Fourier and Laplace transforms
The complex exponentials exp(i2πnx/L) are orthonormal and easy to differentiate (and to integrate), but they are periodic with period L. If one wants to represent functions that are not periodic, then a better choice is the complex exponentials exp(ikx), where k is an arbitrary real number. These orthonormal functions are the basis of the Fourier transform. The choice of complex k leads to the transforms of Laplace, Mellin, and Bromwich.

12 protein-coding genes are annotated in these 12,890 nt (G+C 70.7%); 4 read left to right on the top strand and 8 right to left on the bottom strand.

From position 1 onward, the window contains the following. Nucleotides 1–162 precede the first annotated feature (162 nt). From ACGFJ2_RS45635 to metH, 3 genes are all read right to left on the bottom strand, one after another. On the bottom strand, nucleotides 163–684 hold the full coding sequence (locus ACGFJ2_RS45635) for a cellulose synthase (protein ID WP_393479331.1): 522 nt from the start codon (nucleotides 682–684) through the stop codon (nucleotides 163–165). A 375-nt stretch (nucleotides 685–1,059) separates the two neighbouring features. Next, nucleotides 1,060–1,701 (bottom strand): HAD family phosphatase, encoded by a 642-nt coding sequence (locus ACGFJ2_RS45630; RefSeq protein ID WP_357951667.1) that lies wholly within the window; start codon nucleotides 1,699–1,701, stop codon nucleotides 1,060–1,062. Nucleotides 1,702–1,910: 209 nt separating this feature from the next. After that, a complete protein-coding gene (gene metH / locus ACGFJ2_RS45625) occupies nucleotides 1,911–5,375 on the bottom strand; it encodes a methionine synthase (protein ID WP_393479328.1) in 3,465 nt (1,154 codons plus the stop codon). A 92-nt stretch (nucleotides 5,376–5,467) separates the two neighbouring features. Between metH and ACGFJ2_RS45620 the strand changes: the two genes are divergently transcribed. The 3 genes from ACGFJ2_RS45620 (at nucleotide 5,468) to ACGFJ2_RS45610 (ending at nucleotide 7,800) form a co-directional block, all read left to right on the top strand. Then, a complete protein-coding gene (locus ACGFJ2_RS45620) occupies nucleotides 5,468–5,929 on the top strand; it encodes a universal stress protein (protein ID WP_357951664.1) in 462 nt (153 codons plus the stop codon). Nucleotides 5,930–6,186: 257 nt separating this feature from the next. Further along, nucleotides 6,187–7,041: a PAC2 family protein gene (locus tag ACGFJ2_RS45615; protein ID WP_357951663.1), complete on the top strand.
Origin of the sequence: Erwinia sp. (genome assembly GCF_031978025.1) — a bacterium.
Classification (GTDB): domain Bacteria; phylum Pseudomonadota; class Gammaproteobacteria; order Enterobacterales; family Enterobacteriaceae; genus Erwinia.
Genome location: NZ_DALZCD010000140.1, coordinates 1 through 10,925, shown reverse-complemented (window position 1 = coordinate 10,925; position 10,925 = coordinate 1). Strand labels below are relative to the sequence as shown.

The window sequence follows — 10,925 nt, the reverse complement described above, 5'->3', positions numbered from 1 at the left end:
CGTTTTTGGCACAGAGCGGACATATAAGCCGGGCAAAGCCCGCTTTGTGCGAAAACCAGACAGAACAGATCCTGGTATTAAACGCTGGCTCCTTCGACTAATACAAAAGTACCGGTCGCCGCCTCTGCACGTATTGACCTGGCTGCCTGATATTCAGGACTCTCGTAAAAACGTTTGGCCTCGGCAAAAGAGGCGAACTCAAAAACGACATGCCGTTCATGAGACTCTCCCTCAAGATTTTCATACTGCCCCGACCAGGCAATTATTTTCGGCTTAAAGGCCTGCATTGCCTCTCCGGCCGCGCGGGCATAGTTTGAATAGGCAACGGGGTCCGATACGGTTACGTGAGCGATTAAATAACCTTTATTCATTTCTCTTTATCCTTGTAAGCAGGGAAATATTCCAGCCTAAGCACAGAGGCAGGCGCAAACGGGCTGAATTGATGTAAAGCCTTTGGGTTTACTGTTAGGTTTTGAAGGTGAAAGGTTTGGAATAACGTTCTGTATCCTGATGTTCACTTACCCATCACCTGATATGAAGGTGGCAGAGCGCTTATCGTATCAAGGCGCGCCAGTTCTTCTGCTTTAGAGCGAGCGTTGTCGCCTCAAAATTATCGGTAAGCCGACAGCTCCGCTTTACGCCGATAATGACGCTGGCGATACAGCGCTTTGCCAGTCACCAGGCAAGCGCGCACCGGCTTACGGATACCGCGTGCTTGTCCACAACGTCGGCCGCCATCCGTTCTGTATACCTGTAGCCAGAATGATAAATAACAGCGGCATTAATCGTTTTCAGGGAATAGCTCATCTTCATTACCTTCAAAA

3.1 The Fourier transform
The interval [–L/2, L/2] is arbitrary in the Fourier series pair (2.37)
What happens when we stretch this interval without limit, letting ...